The smoke currently enveloping NSW, Victoria and now even New Zealand also has a parallel in the collection. In the poem Icefield, “there was a time… when the skyline was set / clean as a scar on glass… now the horizon’s a smudge; now there’s a terrible weight / in the air and a stain cut hard and deep”. Icefield, coincidentally, was commissioned by the World Wide Fund for Nature Australia, an agency now fundraising for the bushfire emergency. Smoke emanates through the work, folding, shrouding, covering, choking, of a nature with which we are all now familiar. 


Also contained within the collection is a ternary poem Tinnitus, split between three sections of the work. Here, Harsent manifests the human propensity for lies within a central metaphor: “a single note drawn out / beyond imagining, / pitched for a dog or a rat / by a man with a single string / on a broken violin…. too sharp and shrill to be anything but lies”. This false and urgent shriek changes to the clamour of violence in the second section: “rough music in the lane, / the love-child lapped in blood / and safe at her breast, the pain / echoed in wood on wood, / steel on steel, as they come”. Finally we only hear the rattle of approaching chains: “now chains on gravel. Make of it what you will. ” The trajectory is from lies to violence to judgement.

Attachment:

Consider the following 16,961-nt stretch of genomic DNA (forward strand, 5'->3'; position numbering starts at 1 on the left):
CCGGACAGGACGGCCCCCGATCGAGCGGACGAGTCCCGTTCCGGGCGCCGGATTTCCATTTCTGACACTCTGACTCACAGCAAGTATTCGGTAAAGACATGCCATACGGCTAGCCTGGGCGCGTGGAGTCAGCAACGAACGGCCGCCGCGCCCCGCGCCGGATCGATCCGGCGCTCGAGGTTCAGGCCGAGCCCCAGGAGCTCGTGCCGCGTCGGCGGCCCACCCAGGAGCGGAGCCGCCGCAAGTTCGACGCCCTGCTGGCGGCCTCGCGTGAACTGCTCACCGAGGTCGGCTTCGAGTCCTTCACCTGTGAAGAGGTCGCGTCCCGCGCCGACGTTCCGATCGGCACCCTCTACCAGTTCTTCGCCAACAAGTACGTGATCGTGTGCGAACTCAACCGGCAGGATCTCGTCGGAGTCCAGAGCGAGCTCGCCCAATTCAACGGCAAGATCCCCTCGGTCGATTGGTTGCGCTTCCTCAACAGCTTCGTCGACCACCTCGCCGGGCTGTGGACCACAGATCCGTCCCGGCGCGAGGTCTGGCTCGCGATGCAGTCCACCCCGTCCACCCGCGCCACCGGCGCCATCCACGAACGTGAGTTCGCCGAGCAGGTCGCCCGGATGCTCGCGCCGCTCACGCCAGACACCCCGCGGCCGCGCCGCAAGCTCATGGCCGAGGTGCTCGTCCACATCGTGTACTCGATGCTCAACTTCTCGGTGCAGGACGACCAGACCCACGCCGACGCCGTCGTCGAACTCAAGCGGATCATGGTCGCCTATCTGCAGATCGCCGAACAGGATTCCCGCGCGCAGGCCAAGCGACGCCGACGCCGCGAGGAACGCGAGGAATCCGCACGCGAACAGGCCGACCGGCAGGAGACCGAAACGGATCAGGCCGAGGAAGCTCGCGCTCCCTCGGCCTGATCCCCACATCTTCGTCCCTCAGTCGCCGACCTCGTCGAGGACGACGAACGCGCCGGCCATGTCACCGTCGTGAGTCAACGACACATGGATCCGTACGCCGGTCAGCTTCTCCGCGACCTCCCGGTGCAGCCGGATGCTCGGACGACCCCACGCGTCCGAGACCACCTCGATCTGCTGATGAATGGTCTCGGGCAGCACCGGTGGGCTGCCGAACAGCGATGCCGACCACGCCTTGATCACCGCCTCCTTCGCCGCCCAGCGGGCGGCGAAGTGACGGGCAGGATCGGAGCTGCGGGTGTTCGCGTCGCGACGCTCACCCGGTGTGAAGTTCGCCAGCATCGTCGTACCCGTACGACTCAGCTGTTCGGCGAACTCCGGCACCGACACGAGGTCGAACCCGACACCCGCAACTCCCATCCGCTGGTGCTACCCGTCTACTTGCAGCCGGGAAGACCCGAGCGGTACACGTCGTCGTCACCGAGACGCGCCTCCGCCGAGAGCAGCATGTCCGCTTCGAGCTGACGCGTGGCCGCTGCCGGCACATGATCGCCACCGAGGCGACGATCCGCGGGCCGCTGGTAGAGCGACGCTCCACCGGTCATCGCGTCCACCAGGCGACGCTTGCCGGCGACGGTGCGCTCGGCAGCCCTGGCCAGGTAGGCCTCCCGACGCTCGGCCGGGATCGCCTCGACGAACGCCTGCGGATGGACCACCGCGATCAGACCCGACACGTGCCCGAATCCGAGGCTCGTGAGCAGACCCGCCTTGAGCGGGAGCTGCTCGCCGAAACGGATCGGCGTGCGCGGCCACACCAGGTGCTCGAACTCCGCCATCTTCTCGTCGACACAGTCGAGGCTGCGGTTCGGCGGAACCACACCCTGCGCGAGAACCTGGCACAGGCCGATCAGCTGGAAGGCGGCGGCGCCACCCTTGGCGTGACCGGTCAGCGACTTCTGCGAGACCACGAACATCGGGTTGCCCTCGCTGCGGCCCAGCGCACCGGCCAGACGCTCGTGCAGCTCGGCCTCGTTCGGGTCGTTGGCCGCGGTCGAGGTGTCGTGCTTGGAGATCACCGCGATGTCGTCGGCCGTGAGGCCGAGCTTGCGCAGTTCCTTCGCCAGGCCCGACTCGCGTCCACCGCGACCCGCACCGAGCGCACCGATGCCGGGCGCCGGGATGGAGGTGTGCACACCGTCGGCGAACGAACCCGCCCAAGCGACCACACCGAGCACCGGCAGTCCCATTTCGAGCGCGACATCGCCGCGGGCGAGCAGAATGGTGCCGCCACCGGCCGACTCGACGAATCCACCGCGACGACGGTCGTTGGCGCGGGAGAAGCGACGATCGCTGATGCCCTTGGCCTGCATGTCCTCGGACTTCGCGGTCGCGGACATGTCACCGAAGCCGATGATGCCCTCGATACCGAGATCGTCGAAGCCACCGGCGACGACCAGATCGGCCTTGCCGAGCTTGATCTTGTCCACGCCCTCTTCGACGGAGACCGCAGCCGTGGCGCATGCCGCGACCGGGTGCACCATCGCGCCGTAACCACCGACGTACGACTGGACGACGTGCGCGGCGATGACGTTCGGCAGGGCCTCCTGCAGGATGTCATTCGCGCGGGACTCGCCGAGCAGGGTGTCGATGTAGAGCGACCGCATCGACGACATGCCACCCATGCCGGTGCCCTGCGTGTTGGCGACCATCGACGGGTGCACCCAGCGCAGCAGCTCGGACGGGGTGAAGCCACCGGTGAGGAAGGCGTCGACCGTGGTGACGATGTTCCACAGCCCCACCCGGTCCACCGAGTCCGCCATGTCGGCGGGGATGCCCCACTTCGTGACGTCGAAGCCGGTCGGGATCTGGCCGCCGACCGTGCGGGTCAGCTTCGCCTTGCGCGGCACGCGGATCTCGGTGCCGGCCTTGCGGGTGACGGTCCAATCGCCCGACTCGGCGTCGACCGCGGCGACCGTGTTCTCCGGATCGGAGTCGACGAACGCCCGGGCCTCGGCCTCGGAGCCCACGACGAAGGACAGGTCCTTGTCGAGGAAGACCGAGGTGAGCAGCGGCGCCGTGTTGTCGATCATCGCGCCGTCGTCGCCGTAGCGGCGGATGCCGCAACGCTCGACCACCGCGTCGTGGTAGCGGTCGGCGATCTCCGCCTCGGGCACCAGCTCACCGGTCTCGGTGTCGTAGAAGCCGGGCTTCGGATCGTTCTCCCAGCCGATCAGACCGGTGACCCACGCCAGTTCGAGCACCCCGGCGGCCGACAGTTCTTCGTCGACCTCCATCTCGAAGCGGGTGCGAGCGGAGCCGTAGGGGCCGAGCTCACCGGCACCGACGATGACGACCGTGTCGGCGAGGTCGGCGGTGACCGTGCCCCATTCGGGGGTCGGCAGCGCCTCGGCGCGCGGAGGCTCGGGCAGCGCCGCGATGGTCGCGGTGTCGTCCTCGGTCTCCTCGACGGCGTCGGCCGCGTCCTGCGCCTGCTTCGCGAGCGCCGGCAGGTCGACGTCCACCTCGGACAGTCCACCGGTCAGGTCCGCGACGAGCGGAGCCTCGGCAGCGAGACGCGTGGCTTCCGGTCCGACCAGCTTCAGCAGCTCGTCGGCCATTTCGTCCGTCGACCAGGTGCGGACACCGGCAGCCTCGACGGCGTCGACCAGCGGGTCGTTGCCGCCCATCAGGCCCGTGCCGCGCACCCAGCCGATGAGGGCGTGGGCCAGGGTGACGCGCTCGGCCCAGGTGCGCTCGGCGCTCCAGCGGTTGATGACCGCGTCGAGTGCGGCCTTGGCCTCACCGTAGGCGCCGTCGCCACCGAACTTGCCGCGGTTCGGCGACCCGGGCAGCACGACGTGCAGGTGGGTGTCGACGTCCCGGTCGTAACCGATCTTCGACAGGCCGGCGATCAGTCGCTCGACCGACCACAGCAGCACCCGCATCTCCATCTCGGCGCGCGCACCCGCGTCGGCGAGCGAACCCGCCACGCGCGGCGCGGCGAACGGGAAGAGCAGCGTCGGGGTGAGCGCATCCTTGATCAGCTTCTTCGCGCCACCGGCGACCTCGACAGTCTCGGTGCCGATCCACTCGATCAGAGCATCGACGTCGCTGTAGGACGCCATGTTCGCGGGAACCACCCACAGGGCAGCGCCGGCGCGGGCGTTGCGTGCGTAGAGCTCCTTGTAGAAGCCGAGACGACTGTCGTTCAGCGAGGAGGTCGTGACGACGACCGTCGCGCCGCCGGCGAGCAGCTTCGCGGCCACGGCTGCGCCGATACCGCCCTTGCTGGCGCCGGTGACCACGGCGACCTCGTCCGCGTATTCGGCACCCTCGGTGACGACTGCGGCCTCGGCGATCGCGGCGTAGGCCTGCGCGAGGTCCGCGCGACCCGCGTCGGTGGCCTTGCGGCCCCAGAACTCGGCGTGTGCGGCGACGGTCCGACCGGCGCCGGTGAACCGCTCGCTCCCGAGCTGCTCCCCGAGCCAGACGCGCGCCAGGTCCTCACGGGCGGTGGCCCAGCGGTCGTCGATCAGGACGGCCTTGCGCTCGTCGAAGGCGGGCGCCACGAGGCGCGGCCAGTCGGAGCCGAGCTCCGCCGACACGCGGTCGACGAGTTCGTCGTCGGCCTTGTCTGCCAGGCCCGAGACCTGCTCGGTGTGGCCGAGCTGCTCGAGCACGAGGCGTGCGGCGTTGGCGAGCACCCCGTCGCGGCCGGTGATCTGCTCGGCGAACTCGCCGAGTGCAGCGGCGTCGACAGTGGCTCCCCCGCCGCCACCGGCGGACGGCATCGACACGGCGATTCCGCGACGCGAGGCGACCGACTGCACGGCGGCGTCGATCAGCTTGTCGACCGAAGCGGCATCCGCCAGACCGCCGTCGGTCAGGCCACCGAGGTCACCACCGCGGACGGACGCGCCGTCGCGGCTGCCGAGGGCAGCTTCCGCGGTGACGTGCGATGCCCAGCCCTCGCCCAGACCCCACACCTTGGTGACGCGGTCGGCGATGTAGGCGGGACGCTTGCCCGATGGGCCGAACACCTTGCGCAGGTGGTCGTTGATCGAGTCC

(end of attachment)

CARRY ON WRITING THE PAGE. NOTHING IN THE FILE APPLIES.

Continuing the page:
Truth is absent and lies are everywhere in the collection. In Fire: Love Songs and Descants, the written word is thrown on the pyre: “so leap these on, letters, cuttings, poems, diaries, notebooks… everything said wrong, everything said in haste”. Old writing, old lies, are described as “all that’s left of counterfeit and fear”. Perhaps this is a response to our current state, replete with echo chambers, agenda-heavy media, ‘fake news’ and information overflow. Even in the current bushfire crisis we have seen some of it, in the ‘disinformation campaign’ carried out by fake social media accounts pushing arson as the cause for the fires, undermining the connection between bushfires and climate change. The Fool at Court is a poem of a single couplet – there is, after all, no substance to a fool – that could truly be applied to some modern-day politicians: “he wears seven colours in his coat and lies / with the Queen at night, and lies and lies and lies.” 


With these parallels, Fire Songs seems to prophesy. Written in 2014, it is, in this respect, similar to many environmental studies conducted through this century and the last of the dangers of accelerated climate change. Many studies warned of an increased risk of bushfires due to rising temperatures, the increasing length and severity of droughts, changing rainfall patterns and other climate change-related phenomena.